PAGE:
Statins also impact tumor invasion and metastasis in ex vivo and in vivo models. Statins were shown to reduce prostate cancer migration towards human bone marrow stroma without impacting ECM adhesion.[92] Also, lovastatin, atorvastatin, and simvastatin have been shown to reduce metastatic seeding of melanoma and breast cancer cells in the lung and bone.[85,89,93] In breast cancer patients receiving 40 mg simvastatin per day for 4–6 weeks before mastectomy, statin treatment was able to decrease post-explant tumor migration.[94] Moreover, simvastatin treatment reduced the activity of Rho associated protein kinase (ROCK) and expression of RhoC, chemokine receptor type 4 (CXCR4), and CD44.[94] In a sophisticated ex vivo microphysiological model of breast cancer metastasis to the liver, breast cancer outgrowth in response to an inflammatory lipopolysaccharide/EGF stimulus could be suppressed with atorvastatin treatment.[95] Finally, we have shown in mouse models of spontaneous breast cancer metastasis to liver and lung that atorvastatin is able to suppress metastatic proliferation but not the proliferation of the primary tumor.[95] These data suggest that statins preferentially target mesenchymal, metastatic cells.


Many basic research studies have shown that statins can reduce tumor cell growth and proliferation by inducing cell cycle arrest. Additionally, some, but not all, studies suggest that statins can induce apoptosis in cancer cells. In addition to affecting tumor cell growth and apoptosis, statins can negatively impact the tumor vasculature through suppression of angiogenesis. While statins exhibit a biphasic effect on angiogenesis, their anti-angiogenic effects are observed at similar doses to those used in studies that demonstrate anti-tumor effects. While statins have been shown to reduce cancer cell migration and invasion in vitro, few studies have demonstrated a reduction in metastasis with statin treatment in vivo. These previous studies motivate the investigation of statins in the context of breast cancer metastasis, in particular dormancy and emergence, which is the main cause of morbidity and mortality in this patient population. We propose a model in which statins block the secondary EMT and outgrowth of tumor cells by preventing Ras, Rac, and RhoA prenylation (Figure 2).

Figure 2.

Proposed model for statin action in breast cancer. a The breast cancer metastatic cascade. Statins (red) block emergence of dormant breast cancer cells at the site of micrometastasis to prevent their emergence to form clinically evident metastases. b Statins (red) block HMG-CoA reductase (HMGCR) to decrease the number of prenylation groups (Pr), such as farnesyl pyrophosphate and geranylgeranyl pyrophosphate, available for prenylating small G proteins, such as Ras (shown), Rac, and RhoA. Decreased prenylation reduces membrane tethering of these G proteins, which reduces downstream proliferative and pro-EMT signaling. Drawing made using images from Servier Medical Art [101]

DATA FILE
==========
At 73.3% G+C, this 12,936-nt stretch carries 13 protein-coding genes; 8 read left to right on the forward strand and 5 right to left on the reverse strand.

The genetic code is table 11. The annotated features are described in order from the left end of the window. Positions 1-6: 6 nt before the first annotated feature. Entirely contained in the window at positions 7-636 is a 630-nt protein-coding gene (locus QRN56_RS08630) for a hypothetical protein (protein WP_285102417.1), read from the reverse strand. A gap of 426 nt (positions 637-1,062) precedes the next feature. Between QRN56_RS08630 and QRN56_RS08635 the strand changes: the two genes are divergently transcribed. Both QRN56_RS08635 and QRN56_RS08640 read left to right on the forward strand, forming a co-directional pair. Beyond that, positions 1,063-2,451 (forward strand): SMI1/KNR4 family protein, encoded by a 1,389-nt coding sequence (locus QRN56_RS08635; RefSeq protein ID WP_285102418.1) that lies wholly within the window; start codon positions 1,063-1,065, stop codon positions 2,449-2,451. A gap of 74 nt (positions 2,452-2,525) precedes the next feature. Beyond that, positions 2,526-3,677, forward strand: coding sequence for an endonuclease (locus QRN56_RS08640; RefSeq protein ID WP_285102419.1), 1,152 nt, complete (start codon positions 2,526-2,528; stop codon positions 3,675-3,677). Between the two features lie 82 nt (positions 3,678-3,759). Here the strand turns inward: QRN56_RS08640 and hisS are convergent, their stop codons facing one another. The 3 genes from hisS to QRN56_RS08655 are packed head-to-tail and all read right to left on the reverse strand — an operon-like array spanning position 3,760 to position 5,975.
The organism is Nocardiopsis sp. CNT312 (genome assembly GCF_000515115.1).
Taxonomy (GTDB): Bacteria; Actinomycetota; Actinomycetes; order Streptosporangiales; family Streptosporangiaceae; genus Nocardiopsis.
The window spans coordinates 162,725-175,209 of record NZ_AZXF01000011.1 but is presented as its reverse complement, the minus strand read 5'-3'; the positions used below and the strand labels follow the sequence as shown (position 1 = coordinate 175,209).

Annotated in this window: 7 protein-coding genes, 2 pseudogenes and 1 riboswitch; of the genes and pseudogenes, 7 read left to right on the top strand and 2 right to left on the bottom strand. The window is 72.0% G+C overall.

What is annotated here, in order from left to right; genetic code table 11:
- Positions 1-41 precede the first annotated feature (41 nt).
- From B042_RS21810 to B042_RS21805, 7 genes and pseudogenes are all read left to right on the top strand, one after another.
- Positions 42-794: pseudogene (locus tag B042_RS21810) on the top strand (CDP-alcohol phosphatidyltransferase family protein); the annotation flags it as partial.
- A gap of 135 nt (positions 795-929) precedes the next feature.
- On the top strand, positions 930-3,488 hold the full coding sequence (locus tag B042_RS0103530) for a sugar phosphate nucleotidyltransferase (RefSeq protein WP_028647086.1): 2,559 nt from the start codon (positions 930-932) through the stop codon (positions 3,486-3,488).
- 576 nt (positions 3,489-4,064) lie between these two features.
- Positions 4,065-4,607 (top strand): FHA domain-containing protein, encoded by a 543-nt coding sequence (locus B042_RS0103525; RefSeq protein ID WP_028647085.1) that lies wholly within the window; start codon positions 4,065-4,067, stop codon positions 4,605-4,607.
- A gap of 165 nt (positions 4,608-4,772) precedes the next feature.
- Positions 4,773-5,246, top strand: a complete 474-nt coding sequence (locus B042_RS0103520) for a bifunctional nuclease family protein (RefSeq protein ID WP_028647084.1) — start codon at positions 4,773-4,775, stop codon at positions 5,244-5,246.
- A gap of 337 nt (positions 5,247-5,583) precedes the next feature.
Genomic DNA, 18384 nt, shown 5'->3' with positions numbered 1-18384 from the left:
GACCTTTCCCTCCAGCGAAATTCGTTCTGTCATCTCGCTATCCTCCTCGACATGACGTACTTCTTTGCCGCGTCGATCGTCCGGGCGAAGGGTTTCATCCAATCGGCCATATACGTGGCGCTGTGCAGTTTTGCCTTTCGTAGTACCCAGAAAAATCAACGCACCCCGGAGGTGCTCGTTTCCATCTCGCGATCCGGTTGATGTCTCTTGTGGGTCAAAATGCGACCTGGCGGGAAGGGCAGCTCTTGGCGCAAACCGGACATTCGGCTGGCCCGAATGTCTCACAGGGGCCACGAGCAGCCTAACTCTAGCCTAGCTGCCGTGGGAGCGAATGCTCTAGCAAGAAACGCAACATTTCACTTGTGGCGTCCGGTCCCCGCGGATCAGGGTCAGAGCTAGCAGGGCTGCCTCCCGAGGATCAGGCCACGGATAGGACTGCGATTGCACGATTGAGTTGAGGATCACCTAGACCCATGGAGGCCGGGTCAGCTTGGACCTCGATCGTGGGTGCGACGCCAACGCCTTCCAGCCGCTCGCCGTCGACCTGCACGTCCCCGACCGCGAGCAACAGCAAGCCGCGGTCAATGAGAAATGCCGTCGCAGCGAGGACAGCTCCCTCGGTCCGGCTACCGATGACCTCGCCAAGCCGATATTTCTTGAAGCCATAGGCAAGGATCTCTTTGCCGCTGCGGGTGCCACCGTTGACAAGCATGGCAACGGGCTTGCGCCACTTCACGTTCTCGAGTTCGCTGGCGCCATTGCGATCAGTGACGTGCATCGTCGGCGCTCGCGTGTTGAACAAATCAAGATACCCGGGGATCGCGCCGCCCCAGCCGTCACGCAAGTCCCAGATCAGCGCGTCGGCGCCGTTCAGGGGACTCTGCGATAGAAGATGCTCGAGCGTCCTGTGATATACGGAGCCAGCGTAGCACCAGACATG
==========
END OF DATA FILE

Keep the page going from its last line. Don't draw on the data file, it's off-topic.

An important consideration for repurposing statin drugs for breast cancer treatment is toxicity. Breast cancer patients already receive chemotherapeutic compounds that exhibit varying degrees of toxicities. Fortunately, statins are typically well-tolerated drugs. The most common adverse events associated with statin usage involve muscle tissues, which range in severity from myalgia to fatal rhabdomyolysis.[8] Muscle pain (myalgia) is relatively more common among statin users, with an incidence of approximately 5%.[96] Myopathy, or myositis, only occurs in 0.1% of patients taking statins and involves pain, weakness, and mobility restrictions that often are accompanied by an elevation in serum creatine kinase (CK) to ten times the upper limit of normal.[96] Rarely, myopathy can progress to rhabdomyolysis, which involves CK elevations above 50 times the upper limit of normal and myoglobin accumulation in the blood (myoglobinemia) and urine (myoglobinuria), which can induce renal failure.[96] The incidence of rhabdomyolysis is extremely rare, with an incidence of 3.4 per 100,000 person years and mortality rate of approximately 10%.[97] Rhabdomyolysis incidence is higher in patients taking atorvastatin, lovastatin, and simvastatin, which is due to their extensive metabolism by CYP3A4 and potential for drug–drug interactions.[98] The less common adverse events observed with statin usage involve the liver, pancreas, kidney, and peripheral nerves.

The key concern for breast cancer patients is that the toxicity of statins leads to generalized inflammation. The initiation of inflammatory cascades can awaken dormant micrometastases to outgrow.[99,100] Thus, higher dose statins may be perversely contrary and promote cancer progression if they cause a cytokine storm or lead to fibrosis of chronic inflammation. As the clinical correlation studies did not account for toxicity of statins, the benefits may be understated.